Blatter the man any day

FOR someone decried by the Western world as a dictator, Sepp Blatter has proven himself a consistent friend of South Africa and Africa.

FOR someone decried by the Western world as a dictator, Sepp Blatter has proven himself a consistent friend of South Africa and Africa.

As we take a bow after hosting what has been a relatively successful Confederations Cup, it would be a grave error not to recognise the role of Blatter in all that is making us look to the next year with confidence.

After we narrowly missed staging the 2006 Fifa World Cup, Blatter's confidence in South Africa and his assertion that Africa deserved her place of honour in the international football family remained steadfast.

Now with about 11 months to go, he remains as unmoved by the silliness of Europe and its allies who suffer from the illusion that theirs is the only voice that matters in so far as the game of billions is concerned.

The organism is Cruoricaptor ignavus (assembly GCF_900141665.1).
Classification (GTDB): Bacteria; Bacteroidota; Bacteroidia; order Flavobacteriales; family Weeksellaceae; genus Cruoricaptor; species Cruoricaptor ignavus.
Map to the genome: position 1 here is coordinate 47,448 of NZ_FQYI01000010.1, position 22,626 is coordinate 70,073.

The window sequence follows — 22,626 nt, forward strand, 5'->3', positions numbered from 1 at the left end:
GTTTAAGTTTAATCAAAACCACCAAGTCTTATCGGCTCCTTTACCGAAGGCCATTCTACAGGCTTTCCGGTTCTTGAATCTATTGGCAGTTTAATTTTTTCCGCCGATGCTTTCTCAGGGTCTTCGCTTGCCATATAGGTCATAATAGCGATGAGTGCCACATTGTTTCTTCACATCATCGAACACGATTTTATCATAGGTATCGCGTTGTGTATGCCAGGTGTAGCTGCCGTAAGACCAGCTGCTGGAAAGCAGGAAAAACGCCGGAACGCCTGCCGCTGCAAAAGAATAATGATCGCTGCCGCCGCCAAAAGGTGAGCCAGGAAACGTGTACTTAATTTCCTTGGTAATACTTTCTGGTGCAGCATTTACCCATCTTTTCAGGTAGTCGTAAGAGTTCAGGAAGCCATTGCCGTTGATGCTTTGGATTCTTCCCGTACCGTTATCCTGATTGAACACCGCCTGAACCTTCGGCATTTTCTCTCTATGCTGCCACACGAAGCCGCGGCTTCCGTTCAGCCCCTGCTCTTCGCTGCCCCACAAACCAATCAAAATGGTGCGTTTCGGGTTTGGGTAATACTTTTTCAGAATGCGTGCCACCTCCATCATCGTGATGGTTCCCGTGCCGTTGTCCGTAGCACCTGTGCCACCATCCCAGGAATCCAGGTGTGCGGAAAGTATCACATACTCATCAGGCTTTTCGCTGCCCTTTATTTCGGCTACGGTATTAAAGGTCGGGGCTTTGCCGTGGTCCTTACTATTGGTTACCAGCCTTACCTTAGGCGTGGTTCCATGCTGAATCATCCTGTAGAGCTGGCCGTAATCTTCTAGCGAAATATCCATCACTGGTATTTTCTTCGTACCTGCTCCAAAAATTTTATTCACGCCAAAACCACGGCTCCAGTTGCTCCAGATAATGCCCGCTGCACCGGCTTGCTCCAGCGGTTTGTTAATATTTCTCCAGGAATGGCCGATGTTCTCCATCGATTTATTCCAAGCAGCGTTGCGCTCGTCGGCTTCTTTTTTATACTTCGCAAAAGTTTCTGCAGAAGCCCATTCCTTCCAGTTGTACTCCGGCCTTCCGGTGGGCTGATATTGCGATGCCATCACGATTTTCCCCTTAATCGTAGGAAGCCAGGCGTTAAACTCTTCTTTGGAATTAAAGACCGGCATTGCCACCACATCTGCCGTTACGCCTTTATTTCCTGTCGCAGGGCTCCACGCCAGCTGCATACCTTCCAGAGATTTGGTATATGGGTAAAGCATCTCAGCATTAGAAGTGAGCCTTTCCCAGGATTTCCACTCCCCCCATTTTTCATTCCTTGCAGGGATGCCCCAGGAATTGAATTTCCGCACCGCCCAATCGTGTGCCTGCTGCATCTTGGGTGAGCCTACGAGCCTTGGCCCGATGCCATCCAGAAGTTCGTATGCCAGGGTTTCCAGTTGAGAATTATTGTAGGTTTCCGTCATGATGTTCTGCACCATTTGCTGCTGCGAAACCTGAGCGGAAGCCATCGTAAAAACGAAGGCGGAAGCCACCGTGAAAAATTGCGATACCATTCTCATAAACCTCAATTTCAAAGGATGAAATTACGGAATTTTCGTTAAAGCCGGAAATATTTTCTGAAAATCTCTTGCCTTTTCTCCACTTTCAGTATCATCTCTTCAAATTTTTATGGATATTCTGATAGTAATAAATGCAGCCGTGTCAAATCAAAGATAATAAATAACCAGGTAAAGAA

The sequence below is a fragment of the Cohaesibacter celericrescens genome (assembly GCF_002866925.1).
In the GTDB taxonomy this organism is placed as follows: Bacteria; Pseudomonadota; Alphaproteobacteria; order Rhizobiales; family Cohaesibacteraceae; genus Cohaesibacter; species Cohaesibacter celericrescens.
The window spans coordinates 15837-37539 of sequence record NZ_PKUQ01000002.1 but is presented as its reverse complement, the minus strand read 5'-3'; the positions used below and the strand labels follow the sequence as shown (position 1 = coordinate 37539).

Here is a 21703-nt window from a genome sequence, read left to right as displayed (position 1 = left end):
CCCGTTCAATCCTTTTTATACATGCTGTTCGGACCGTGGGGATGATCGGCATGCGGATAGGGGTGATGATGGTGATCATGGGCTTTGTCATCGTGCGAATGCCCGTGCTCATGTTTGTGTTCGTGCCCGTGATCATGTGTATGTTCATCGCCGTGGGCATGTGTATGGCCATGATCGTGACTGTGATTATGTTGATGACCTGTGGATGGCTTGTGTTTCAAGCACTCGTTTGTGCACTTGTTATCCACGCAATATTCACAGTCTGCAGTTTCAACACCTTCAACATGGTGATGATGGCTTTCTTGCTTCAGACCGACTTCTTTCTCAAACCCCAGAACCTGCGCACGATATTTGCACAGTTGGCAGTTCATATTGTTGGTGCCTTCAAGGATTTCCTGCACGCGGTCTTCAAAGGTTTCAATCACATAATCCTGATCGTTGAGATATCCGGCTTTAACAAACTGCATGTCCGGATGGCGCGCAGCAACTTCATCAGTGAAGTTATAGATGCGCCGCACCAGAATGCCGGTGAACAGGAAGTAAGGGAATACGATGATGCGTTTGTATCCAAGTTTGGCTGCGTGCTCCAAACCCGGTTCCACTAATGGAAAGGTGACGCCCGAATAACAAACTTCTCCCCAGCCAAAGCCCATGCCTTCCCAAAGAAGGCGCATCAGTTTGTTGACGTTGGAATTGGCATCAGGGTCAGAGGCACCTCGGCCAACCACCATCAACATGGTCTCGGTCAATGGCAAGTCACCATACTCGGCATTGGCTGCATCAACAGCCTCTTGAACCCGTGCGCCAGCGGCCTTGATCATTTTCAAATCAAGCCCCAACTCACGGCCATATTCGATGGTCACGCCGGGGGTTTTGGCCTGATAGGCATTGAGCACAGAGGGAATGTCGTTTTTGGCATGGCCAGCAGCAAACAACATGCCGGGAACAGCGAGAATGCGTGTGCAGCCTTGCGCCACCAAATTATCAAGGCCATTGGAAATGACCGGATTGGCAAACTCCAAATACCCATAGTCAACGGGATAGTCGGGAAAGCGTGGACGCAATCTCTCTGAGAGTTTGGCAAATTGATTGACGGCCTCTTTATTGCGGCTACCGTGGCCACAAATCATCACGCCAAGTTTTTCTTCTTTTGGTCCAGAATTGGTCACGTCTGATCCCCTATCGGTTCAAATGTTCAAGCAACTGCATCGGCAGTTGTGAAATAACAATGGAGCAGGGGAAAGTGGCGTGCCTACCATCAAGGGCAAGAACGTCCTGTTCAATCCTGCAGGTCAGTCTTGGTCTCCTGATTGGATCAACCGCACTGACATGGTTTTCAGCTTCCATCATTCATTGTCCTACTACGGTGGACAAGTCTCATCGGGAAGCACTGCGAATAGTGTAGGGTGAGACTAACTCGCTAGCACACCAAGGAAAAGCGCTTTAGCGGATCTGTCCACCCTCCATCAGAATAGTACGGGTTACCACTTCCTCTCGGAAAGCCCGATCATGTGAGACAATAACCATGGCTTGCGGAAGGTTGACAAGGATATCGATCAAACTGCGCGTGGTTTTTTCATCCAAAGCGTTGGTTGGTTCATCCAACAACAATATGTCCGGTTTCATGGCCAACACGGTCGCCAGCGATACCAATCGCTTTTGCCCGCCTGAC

Blatter's support for the vuvuzela and repetition to Europe that they should not impose their standards on Africa was in keeping with the principled stance he has taken since his election as head of Fifa, where he has consistently reminded all that the future of the game was in the developing world.

Not that he has been entirely a praise singer. Blatter has not been shy to point out South Africa's shortcomings on and off the pitch. He has been upfront about the team's poor showing and about what still needs to be done to ensure that we pull off a successful World Cup.

Compared with all other forms of Western dictators Africa has endured, we will take Blatter any day of the week.

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